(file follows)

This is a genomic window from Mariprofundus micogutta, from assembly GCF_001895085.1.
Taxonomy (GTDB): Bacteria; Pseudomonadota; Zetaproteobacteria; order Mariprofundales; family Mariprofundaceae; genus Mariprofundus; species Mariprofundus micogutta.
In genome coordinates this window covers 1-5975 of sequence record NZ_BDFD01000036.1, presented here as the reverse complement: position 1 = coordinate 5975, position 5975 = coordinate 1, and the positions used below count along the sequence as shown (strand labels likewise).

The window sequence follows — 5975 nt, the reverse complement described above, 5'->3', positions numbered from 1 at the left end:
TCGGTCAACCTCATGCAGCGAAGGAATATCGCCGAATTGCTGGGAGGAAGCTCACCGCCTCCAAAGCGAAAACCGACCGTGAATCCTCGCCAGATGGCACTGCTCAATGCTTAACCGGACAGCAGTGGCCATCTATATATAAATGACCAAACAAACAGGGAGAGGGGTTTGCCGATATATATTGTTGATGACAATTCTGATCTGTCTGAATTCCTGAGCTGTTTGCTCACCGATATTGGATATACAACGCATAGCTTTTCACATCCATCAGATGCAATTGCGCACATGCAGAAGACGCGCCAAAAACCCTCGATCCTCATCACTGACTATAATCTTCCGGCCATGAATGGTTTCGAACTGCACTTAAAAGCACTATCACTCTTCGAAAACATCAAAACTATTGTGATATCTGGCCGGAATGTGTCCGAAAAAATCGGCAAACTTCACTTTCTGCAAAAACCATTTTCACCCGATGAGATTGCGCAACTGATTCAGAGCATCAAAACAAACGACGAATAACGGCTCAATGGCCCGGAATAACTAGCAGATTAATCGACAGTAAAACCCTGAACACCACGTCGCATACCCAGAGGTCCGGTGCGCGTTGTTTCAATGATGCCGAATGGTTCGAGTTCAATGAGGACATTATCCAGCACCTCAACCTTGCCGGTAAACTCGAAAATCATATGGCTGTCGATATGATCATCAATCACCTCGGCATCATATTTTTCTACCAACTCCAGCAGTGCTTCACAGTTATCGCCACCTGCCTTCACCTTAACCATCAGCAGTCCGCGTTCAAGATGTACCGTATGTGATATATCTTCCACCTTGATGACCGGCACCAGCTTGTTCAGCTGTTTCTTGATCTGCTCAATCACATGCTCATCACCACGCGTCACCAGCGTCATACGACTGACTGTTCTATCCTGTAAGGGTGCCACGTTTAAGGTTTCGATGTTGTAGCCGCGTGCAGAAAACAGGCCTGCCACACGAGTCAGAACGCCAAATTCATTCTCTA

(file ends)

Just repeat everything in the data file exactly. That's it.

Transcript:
This is a genomic window from Mariprofundus micogutta, from assembly GCF_001895085.1.
Taxonomy (GTDB): Bacteria; Pseudomonadota; Zetaproteobacteria; order Mariprofundales; family Mariprofundaceae; genus Mariprofundus; species Mariprofundus micogutta.
In genome coordinates this window covers 1-5975 of sequence record NZ_BDFD01000036.1, presented here as the reverse complement: position 1 = coordinate 5975, position 5975 = coordinate 1, and the positions used below count along the sequence as shown (strand labels likewise).

The window sequence follows — 5975 nt, the reverse complement described above, 5'->3', positions numbered from 1 at the left end:
TCGGTCAACCTCATGCAGCGAAGGAATATCGCCGAATTGCTGGGAGGAAGCTCACCGCCTCCAAAGCGAAAACCGACCGTGAATCCTCGCCAGATGGCACTGCTCAATGCTTAACCGGACAGCAGTGGCCATCTATATATAAATGACCAAACAAACAGGGAGAGGGGTTTGCCGATATATATTGTTGATGACAATTCTGATCTGTCTGAATTCCTGAGCTGTTTGCTCACCGATATTGGATATACAACGCATAGCTTTTCACATCCATCAGATGCAATTGCGCACATGCAGAAGACGCGCCAAAAACCCTCGATCCTCATCACTGACTATAATCTTCCGGCCATGAATGGTTTCGAACTGCACTTAAAAGCACTATCACTCTTCGAAAACATCAAAACTATTGTGATATCTGGCCGGAATGTGTCCGAAAAAATCGGCAAACTTCACTTTCTGCAAAAACCATTTTCACCCGATGAGATTGCGCAACTGATTCAGAGCATCAAAACAAACGACGAATAACGGCTCAATGGCCCGGAATAACTAGCAGATTAATCGACAGTAAAACCCTGAACACCACGTCGCATACCCAGAGGTCCGGTGCGCGTTGTTTCAATGATGCCGAATGGTTCGAGTTCAATGAGGACATTATCCAGCACCTCAACCTTGCCGGTAAACTCGAAAATCATATGGCTGTCGATATGATCATCAATCACCTCGGCATCATATTTTTCTACCAACTCCAGCAGTGCTTCACAGTTATCGCCACCTGCCTTCACCTTAACCATCAGCAGTCCGCGTTCAAGATGTACCGTATGTGATATATCTTCCACCTTGATGACCGGCACCAGCTTGTTCAGCTGTTTCTTGATCTGCTCAATCACATGCTCATCACCACGCGTCACCAGCGTCATACGACTGACTGTTCTATCCTGTAAGGGTGCCACGTTTAAGGTTTCGATGTTGTAGCCGCGTGCAGAAAACAGGCCTGCCACACGAGTCAGAACGCCAAATTCATTCTCTA